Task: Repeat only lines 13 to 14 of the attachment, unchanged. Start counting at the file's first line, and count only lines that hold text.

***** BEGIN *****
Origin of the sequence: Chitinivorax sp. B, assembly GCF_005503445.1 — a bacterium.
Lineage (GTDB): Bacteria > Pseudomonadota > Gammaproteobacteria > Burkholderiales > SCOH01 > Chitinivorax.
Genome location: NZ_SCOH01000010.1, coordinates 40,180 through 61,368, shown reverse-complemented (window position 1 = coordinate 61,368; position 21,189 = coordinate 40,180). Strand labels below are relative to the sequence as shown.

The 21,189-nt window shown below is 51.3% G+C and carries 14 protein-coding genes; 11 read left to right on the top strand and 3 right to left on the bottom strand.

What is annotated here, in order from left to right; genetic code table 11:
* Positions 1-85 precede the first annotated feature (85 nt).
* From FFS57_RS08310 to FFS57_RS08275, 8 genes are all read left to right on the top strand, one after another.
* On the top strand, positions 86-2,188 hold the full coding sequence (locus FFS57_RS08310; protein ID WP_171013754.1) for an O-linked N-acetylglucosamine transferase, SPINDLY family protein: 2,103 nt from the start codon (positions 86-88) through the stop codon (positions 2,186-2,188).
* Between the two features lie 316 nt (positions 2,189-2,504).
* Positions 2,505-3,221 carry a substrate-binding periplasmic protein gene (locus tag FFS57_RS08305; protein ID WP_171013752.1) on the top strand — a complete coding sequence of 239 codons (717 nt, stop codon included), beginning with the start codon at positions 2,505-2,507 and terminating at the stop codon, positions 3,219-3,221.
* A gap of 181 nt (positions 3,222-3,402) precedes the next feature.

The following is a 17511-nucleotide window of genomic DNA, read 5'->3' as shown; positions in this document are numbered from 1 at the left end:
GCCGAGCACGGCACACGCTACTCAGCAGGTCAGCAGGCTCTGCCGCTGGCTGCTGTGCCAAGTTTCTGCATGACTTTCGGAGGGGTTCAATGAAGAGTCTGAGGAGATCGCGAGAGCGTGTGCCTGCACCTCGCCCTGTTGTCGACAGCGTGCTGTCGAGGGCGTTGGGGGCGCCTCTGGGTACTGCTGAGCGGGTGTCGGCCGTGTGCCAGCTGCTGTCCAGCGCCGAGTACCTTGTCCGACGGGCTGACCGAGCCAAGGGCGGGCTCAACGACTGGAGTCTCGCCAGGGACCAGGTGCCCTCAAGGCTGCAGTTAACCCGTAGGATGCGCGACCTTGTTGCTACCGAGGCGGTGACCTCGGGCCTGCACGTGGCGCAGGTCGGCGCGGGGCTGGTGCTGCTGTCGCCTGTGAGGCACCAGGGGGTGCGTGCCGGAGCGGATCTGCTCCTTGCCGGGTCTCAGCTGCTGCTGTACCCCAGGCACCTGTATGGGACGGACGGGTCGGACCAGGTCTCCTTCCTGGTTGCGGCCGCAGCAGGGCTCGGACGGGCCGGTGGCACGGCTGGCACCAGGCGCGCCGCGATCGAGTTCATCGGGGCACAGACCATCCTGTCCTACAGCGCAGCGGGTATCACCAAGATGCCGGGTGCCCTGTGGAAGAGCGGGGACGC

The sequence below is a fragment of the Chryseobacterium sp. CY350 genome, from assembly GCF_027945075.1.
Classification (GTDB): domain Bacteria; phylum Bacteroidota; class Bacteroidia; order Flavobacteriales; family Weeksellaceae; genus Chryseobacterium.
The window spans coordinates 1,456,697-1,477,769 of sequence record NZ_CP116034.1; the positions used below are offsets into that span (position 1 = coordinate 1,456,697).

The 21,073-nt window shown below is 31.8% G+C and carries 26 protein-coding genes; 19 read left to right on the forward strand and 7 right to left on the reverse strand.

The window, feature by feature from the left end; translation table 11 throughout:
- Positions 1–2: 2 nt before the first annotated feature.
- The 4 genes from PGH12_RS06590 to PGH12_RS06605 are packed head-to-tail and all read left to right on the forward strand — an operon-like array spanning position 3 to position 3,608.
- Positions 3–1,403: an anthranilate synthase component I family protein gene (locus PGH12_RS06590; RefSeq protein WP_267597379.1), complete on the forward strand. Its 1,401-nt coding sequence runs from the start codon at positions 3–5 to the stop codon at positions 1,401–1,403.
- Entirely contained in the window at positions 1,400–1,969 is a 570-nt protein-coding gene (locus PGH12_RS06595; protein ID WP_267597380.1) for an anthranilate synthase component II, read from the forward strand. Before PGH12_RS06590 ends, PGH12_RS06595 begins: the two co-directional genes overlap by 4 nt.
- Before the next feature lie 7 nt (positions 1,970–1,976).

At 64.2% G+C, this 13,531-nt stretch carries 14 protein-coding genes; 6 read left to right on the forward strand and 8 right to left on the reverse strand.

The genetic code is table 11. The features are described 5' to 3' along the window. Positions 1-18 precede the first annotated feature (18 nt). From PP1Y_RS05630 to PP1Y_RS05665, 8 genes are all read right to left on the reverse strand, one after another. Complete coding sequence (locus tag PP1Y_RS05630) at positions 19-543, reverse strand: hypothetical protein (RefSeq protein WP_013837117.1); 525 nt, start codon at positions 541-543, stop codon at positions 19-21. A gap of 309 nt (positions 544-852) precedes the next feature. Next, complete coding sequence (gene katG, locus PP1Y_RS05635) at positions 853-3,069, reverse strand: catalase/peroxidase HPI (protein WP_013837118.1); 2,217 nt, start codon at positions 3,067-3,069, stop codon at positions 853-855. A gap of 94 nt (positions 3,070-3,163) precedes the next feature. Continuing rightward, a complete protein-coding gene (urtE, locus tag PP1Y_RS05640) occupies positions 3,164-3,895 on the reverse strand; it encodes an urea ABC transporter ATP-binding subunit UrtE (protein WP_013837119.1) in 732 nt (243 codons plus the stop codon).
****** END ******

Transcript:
GCCGAGCACGGCACACGCTACTCAGCAGGTCAGCAGGCTCTGCCGCTGGCTGCTGTGCCAAGTTTCTGCATGACTTTCGGAGGGGTTCAATGAAGAGTCTGAGGAGATCGCGAGAGCGTGTGCCTGCACCTCGCCCTGTTGTCGACAGCGTGCTGTCGAGGGCGTTGGGGGCGCCTCTGGGTACTGCTGAGCGGGTGTCGGCCGTGTGCCAGCTGCTGTCCAGCGCCGAGTACCTTGTCCGACGGGCTGACCGAGCCAAGGGCGGGCTCAACGACTGGAGTCTCGCCAGGGACCAGGTGCCCTCAAGGCTGCAGTTAACCCGTAGGATGCGCGACCTTGTTGCTACCGAGGCGGTGACCTCGGGCCTGCACGTGGCGCAGGTCGGCGCGGGGCTGGTGCTGCTGTCGCCTGTGAGGCACCAGGGGGTGCGTGCCGGAGCGGATCTGCTCCTTGCCGGGTCTCAGCTGCTGCTGTACCCCAGGCACCTGTATGGGACGGACGGGTCGGACCAGGTCTCCTTCCTGGTTGCGGCCGCAGCAGGGCTCGGACGGGCCGGTGGCACGGCTGGCACCAGGCGCGCCGCGATCGAGTTCATCGGGGCACAGACCATCCTGTCCTACAGCGCAGCGGGTATCACCAAGATGCCGGGTGCCCTGTGGAAGAGCGGGGACGC

The sequence below is a fragment of the Chryseobacterium sp. CY350 genome, from assembly GCF_027945075.1.